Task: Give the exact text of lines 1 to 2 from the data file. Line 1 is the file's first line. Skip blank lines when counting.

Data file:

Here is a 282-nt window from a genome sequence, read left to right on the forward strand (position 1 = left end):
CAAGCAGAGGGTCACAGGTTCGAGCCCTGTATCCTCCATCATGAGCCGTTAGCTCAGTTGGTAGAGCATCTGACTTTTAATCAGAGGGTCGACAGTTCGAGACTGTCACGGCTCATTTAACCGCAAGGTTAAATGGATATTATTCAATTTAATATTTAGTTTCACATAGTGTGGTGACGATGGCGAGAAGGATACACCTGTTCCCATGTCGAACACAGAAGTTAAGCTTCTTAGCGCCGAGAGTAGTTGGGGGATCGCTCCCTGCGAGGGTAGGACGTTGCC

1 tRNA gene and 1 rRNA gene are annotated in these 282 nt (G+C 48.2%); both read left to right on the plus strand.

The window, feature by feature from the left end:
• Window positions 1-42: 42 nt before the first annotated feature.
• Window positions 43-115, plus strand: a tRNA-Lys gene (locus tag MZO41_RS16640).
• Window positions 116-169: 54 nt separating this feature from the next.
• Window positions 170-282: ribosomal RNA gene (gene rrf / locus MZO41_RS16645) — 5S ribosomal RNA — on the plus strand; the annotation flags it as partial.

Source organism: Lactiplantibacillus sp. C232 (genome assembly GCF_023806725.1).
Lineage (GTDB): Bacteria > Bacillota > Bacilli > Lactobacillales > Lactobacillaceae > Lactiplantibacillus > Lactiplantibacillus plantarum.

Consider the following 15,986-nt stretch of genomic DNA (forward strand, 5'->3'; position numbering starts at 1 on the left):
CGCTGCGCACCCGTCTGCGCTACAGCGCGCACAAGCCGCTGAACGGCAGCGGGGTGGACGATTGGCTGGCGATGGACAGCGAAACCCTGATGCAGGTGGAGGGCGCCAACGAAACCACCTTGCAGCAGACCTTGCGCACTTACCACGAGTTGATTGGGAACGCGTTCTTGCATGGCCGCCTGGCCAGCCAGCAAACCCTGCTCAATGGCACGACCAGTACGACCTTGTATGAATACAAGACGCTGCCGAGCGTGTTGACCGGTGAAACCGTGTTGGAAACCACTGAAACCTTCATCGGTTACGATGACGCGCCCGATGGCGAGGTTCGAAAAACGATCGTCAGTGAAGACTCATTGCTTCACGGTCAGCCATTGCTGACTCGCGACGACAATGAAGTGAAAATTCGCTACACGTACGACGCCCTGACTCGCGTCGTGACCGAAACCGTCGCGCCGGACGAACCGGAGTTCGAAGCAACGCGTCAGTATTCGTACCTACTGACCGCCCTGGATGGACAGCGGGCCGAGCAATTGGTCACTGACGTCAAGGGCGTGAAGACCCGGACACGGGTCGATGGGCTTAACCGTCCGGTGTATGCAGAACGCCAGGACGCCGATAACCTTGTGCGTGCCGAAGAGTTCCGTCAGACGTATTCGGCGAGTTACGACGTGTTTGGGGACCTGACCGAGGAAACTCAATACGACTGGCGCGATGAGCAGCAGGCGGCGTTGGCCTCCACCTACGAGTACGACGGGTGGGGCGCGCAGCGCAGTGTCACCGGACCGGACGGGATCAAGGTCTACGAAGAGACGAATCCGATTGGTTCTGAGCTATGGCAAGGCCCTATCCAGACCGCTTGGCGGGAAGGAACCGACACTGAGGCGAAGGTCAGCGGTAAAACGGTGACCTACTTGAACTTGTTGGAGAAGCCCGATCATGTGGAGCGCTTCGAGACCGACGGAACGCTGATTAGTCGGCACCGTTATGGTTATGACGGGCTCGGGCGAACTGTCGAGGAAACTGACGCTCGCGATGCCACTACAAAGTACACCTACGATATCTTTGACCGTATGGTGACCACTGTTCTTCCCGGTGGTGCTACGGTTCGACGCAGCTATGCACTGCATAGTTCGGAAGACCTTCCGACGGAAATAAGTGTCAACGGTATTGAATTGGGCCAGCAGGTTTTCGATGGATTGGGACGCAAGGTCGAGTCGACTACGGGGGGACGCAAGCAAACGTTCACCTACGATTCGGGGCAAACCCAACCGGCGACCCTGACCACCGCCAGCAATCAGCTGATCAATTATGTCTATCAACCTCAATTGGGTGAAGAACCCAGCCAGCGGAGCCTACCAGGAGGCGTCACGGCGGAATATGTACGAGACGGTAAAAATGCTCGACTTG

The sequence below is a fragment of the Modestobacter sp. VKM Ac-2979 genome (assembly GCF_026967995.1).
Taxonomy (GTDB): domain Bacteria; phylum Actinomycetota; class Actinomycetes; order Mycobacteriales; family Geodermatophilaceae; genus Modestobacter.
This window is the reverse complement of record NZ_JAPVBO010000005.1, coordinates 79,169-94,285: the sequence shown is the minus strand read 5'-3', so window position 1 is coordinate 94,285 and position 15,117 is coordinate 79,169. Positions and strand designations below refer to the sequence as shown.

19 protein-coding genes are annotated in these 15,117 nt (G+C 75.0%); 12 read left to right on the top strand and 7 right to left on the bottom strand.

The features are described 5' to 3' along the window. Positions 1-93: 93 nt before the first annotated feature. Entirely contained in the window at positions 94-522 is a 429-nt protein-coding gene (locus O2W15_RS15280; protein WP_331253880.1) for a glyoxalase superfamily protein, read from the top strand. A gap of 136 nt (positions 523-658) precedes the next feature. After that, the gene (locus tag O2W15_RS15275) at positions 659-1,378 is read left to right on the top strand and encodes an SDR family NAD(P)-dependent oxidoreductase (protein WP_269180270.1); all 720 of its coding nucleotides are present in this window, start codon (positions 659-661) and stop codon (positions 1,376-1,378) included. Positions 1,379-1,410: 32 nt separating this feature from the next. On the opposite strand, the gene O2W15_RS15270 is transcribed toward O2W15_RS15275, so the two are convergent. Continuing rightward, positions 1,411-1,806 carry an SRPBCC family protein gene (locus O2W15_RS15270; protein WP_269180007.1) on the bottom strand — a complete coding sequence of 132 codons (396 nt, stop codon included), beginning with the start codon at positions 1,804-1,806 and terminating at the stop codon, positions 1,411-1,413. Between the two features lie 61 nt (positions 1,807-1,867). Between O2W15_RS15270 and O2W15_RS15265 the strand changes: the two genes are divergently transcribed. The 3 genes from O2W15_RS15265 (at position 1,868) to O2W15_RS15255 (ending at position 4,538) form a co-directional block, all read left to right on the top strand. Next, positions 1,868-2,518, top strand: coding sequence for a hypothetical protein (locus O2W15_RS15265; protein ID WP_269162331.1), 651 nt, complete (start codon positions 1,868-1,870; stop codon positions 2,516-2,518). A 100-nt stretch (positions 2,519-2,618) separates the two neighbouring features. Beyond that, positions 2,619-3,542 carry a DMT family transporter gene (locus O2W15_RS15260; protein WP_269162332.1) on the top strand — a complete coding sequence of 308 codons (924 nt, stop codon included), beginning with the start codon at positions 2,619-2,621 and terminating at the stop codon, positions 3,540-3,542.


Here is a 282-nt window from a genome sequence, read left to right on the forward strand (position 1 = left end):
CAAGCAGAGGGTCACAGGTTCGAGCCCTGTATCCTCCATCATGAGCCGTTAGCTCAGTTGGTAGAGCATCTGACTTTTAATCAGAGGGTCGACAGTTCGAGACTGTCACGGCTCATTTAACCGCAAGGTTAAATGGATATTATTCAATTTAATATTTAGTTTCACATAGTGTGGTGACGATGGCGAGAAGGATACACCTGTTCCCATGTCGAACACAGAAGTTAAGCTTCTTAGCGCCGAGAGTAGTTGGGGGATCGCTCCCTGCGAGGGTAGGACGTTGCC